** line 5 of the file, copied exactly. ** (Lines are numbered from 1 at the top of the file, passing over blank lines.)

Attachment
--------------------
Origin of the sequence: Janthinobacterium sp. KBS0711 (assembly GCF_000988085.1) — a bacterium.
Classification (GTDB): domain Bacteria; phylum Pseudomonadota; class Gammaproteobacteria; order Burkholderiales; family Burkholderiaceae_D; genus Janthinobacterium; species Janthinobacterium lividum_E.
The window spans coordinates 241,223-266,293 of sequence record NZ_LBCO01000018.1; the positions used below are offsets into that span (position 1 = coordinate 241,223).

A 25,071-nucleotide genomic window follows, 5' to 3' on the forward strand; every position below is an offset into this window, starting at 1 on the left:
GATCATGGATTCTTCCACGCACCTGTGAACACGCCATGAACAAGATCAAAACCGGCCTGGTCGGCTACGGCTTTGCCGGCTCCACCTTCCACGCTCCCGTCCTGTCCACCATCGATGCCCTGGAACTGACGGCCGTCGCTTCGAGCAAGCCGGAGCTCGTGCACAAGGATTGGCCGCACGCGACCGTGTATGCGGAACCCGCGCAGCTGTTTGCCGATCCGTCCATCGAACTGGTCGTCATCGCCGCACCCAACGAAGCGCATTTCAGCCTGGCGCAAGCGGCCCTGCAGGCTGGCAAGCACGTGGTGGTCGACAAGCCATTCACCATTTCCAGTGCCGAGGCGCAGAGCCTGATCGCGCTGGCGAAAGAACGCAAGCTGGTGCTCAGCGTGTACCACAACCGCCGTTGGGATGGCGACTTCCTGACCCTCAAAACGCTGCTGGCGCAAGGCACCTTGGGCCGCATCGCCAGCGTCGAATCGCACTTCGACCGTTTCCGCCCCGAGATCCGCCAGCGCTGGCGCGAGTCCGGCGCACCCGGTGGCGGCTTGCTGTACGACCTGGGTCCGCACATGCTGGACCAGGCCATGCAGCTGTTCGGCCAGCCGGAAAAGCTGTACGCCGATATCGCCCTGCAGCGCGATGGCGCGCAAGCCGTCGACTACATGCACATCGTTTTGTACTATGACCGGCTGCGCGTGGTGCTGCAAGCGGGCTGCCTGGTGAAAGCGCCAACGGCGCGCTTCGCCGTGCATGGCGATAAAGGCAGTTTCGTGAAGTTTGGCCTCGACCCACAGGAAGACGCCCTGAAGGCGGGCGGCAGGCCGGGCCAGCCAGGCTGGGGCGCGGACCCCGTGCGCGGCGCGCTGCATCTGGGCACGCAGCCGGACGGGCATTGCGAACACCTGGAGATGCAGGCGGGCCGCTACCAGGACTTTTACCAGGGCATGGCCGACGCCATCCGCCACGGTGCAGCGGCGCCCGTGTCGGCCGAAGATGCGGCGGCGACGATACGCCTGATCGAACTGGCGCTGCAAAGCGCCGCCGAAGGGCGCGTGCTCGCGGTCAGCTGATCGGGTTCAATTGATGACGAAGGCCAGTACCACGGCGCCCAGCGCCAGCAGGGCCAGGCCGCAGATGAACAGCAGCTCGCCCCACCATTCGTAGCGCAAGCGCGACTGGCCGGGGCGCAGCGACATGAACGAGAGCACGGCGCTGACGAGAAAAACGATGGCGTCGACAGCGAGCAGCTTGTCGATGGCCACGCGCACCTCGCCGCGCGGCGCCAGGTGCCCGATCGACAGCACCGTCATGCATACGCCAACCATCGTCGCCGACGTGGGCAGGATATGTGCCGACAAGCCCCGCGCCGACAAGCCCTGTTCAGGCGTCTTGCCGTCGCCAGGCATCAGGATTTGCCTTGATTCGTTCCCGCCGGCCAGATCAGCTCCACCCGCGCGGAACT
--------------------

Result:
GATCATGGATTCTTCCACGCACCTGTGAACACGCCATGAACAAGATCAAAACCGGCCTGGTCGGCTACGGCTTTGCCGGCTCCACCTTCCACGCTCCCGTCCTGTCCACCATCGATGCCCTGGAACTGACGGCCGTCGCTTCGAGCAAGCCGGAGCTCGTGCACAAGGATTGGCCGCACGCGACCGTGTATGCGGAACCCGCGCAGCTGTTTGCCGATCCGTCCATCGAACTGGTCGTCATCGCCGCACCCAACGAAGCGCATTTCAGCCTGGCGCAAGCGGCCCTGCAGGCTGGCAAGCACGTGGTGGTCGACAAGCCATTCACCATTTCCAGTGCCGAGGCGCAGAGCCTGATCGCGCTGGCGAAAGAACGCAAGCTGGTGCTCAGCGTGTACCACAACCGCCGTTGGGATGGCGACTTCCTGACCCTCAAAACGCTGCTGGCGCAAGGCACCTTGGGCCGCATCGCCAGCGTCGAATCGCACTTCGACCGTTTCCGCCCCGAGATCCGCCAGCGCTGGCGCGAGTCCGGCGCACCCGGTGGCGGCTTGCTGTACGACCTGGGTCCGCACATGCTGGACCAGGCCATGCAGCTGTTCGGCCAGCCGGAAAAGCTGTACGCCGATATCGCCCTGCAGCGCGATGGCGCGCAAGCCGTCGACTACATGCACATCGTTTTGTACTATGACCGGCTGCGCGTGGTGCTGCAAGCGGGCTGCCTGGTGAAAGCGCCAACGGCGCGCTTCGCCGTGCATGGCGATAAAGGCAGTTTCGTGAAGTTTGGCCTCGACCCACAGGAAGACGCCCTGAAGGCGGGCGGCAGGCCGGGCCAGCCAGGCTGGGGCGCGGACCCCGTGCGCGGCGCGCTGCATCTGGGCACGCAGCCGGACGGGCATTGCGAACACCTGGAGATGCAGGCGGGCCGCTACCAGGACTTTTACCAGGGCATGGCCGACGCCATCCGCCACGGTGCAGCGGCGCCCGTGTCGGCCGAAGATGCGGCGGCGACGATACGCCTGATCGAACTGGCGCTGCAAAGCGCCGCCGAAGGGCGCGTGCTCGCGGTCAGCTGATCGGGTTCAATTGATGACGAAGGCCAGTACCACGGCGCCCAGCGCCAGCAGGGCCAGGCCGCAGATGAACAGCAGCTCGCCCCACCATTCGTAGCGCAAGCGCGACTGGCCGGGGCGCAGCGACATGAACGAGAGCACGGCGCTGACGAGAAAAACGATGGCGTCGACAGCGAGCAGCTTGTCGATGGCCACGCGCACCTCGCCGCGCGGCGCCAGGTGCCCGATCGACAGCACCGTCATGCATACGCCAACCATCGTCGCCGACGTGGGCAGGATATGTGCCGACAAGCCCCGCGCCGACAAGCCCTGTTCAGGCGTCTTGCCGTCGCCAGGCATCAGGATTTGCCTTGATTCGTTCCCGCCGGCCAGATCAGCTCCACCCGCGCGGAACT